[The final installment. Originally published Nov. 11, 2009.]
Welcome back to our third, and quite possibly, last installment in the Emmy-award winning instructional series, the Fancy Plans Guide to Childbirth. If you would like to catch up with the rest of the class, please click the following links:
This edition will deal with the decisions following the delivery (or as we call it, “afterbirth”). Please bear in mind that most of these decisions will have multiple choices, meaning there is no wrong way to proceed.*
*Except for the “do not do’s” listed below. Do not do those.
Now that all the screaming and bloodletting is over, it’s time to celebrate your ability to create life through the magical act of “getting some.”
As your partner heads back to her area for some much-needed drugs and reconstructive surgery, feel free to take a victory lap around your Contact list, letting all your friends and relatives in on the vital statistics:
- Sex (“It’s a boy!“)
- Weight (“Less than infinity.”)
- Length (“Well, keep in mind that he’s less than 4 hours old and the room was a little cold, but I’d say a little under an inch.”)
- Birth Time (“Shortly after my explanation about the “thing” I had with her sister. Well, half-sister, if you want to get technical.”)
- Visiting Hours (“I’m sure she’d be happy to see you any time! You say you’re in the lobby? Come on up! She should be back from her crotch-stitching any minute now.”)
This used to be an easy decision (“Of course!”) but recently there has been somewhat of a backlash against it.
Simple rule of thumb: make your kid’s package look like yours. In addition to it being somewhat of a bizarre bonding thing, it will also help you avoid awkward conversations with your unsnipped son in the future.
Son: “Dad, why does your [insert stupid ‘penis’ replacement word here] look different than mine?
You: “Good question. You see, my parents were raised in a different era and they made a decision based on an outmoded set of morals…”
Son: “Oh. Are you talking about why they decided not to abort you?”
You: “I think you’re spending too much time with your mom.”
Choosing a Name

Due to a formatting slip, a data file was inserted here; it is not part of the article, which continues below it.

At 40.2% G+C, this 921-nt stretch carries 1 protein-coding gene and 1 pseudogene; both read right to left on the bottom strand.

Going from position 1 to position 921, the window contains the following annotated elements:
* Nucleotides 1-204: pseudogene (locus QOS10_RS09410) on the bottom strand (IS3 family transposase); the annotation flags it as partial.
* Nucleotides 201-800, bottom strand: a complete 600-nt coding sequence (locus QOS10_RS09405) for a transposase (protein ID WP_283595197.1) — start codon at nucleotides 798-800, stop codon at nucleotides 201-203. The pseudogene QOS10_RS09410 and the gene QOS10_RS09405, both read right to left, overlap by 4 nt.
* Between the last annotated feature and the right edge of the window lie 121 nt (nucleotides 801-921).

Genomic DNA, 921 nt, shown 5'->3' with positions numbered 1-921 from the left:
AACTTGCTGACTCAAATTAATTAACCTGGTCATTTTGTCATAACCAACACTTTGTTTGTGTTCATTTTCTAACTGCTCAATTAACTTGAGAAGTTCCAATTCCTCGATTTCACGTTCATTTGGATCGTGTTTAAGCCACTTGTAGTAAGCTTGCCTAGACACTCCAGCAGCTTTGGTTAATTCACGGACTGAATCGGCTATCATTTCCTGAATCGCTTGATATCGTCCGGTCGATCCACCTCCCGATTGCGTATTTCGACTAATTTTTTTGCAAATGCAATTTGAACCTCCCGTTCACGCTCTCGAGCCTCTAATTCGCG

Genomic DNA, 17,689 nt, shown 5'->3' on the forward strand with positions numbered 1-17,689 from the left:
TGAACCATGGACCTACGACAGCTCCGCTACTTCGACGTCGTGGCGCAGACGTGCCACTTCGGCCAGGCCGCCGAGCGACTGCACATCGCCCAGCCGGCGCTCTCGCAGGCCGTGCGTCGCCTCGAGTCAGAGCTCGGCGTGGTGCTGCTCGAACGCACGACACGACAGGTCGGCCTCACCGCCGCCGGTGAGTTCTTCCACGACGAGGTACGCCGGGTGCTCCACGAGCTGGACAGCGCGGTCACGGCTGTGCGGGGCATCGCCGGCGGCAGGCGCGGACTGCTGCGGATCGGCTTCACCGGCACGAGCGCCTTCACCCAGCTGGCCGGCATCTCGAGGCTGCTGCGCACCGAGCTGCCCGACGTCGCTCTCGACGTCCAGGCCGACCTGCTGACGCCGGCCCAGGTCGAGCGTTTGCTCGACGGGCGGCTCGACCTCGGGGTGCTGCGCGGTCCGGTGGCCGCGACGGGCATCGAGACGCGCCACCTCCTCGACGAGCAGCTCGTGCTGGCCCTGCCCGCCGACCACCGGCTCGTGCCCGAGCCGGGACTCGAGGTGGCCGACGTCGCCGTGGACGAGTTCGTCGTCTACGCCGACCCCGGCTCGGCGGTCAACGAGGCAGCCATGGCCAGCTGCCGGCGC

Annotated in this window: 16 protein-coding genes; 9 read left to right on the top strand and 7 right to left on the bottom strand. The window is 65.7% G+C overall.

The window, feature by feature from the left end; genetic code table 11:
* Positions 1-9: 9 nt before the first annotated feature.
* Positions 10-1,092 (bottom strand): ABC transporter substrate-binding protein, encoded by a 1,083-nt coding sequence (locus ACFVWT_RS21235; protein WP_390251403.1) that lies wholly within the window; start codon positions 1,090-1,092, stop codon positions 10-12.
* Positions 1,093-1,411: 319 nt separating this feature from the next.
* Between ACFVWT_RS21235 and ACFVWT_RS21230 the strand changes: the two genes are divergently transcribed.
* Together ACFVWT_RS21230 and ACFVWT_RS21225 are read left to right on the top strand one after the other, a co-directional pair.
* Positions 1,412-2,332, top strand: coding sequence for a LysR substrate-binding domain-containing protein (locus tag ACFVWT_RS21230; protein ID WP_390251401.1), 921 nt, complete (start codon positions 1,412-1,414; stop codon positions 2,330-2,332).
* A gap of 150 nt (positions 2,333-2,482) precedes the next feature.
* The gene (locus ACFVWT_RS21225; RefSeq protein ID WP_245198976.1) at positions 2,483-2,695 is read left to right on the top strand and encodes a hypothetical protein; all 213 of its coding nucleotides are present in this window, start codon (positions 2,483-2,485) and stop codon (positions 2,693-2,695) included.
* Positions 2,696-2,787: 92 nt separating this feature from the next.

As the proud owner of a brand new child (with that awesome “new child smell”), you will be tempted to saddle your offspring with an imaginative name currently in use by no one else. The potent combination of anxiety and sleeplessness will play tricks on your fragile mind, raising the possibility of cursing your child with a lifetime of humiliation (“Chad Kroeger, Jr.”) or an early death (“River Phoenix,” “Jet Travolta”).
Stick with the classics like Justin or Michael. For the girls, try Jennifer or Jessica. These are great, nearly-Biblical names that have never been associated with skanky, marginal or vapid celebrities.
Some more examples:
- Gallant – Yes; Goofus – No
- Jermaine – Yes; Tito – No
- Jessica – Yes; Ashlee – No
- Billy Ray – No; Miley – No
- George Michael – Yes; Andrew Ridgely – No
- Rozz – Yes; Valor – No
- Uma – Yes; Oprah – No
- Sunny – No; Cher – No; Chastity – No
- Philip – Yes; Yancy – No
- Fresca – Yes; Tab – No
- Jif – Yes; Nutella – No
Once you have your new arrival home with you, it’s time to start mapping out his life, starting with learning to read in multiple languages by age 3 and culminating in his Master’s degree from Harvard 20 years down the road, at which point you’ll be able to live off his earnings as a groundbreaking inventor/#1 draft pick.
You both will pick out hereditary traits you wish to encourage:
Keep – Famous wit; full head of hair
Toss – Lack of self-motivation; blogger’s insecurity
Keep – Your full head of hair
Toss – Everything else, starting with that “famous wit”
You can also speculate on some “fallback” options for your pressured child, in case you have set the bar too high.* Some other acceptable choices are fireman, cowboy, homosexual, philosophy professor, protestor-for-hire, SAG member, hitman, psychic friend.
* As if.
Then sit back and watch reality set in as you come to the realization that the TV is doing a better job raising your child than you ever did while trying to keep the saving account/bail fund full of emergency cash.